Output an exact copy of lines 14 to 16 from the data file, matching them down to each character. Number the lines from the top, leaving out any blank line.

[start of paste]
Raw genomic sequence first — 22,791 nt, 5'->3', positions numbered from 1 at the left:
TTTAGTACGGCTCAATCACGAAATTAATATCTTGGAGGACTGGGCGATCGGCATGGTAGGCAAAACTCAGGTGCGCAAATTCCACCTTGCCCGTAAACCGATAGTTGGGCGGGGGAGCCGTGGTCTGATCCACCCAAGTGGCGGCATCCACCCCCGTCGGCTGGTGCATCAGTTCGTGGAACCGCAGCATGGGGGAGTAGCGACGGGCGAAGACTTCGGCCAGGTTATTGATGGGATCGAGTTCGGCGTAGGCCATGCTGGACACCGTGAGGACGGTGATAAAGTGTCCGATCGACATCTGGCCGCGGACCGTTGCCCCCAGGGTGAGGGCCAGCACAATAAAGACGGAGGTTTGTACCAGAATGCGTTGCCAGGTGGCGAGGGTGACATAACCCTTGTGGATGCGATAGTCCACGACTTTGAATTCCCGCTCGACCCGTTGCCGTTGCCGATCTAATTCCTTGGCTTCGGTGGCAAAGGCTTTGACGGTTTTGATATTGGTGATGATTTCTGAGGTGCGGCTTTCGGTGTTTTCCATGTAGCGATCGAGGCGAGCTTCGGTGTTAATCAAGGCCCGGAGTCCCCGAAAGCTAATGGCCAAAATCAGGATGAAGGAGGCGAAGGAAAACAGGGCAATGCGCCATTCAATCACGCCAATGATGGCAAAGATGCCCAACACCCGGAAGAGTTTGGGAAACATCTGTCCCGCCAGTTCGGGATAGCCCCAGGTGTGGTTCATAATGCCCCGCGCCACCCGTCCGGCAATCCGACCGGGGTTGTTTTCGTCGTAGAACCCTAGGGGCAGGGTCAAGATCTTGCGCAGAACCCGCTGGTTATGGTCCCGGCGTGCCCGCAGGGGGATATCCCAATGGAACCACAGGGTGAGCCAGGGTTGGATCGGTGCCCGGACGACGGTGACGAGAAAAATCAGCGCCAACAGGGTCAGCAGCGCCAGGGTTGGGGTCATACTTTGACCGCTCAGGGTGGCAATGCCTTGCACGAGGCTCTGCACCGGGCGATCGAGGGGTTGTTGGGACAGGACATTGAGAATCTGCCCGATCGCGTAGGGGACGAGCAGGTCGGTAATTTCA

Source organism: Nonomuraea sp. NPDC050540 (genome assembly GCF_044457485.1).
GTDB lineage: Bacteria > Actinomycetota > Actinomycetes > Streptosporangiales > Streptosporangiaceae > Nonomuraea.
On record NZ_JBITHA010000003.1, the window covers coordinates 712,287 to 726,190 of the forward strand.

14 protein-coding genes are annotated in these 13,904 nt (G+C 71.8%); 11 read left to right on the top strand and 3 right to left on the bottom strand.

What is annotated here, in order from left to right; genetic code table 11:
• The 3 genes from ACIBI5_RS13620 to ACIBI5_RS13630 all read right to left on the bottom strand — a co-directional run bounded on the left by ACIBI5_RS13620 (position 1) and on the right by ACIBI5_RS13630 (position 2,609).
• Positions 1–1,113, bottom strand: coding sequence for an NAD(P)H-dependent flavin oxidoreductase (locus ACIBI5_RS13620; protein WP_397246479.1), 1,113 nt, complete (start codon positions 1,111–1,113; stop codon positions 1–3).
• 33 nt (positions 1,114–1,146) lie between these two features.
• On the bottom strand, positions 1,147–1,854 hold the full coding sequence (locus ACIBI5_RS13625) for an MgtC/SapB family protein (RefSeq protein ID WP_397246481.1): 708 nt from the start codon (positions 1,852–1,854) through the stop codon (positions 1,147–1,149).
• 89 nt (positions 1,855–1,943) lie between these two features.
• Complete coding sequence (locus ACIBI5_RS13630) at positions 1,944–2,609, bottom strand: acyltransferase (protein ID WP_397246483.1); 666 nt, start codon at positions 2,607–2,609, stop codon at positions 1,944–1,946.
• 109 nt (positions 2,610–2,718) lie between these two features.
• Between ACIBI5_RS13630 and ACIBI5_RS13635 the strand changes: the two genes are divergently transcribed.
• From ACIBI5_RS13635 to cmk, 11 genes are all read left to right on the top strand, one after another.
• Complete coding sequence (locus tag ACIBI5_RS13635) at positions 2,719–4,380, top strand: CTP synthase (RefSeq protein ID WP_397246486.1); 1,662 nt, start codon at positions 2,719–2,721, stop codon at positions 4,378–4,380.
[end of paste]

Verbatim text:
• 109 nt (positions 2,610–2,718) lie between these two features.
• Between ACIBI5_RS13630 and ACIBI5_RS13635 the strand changes: the two genes are divergently transcribed.
• From ACIBI5_RS13635 to cmk, 11 genes are all read left to right on the top strand, one after another.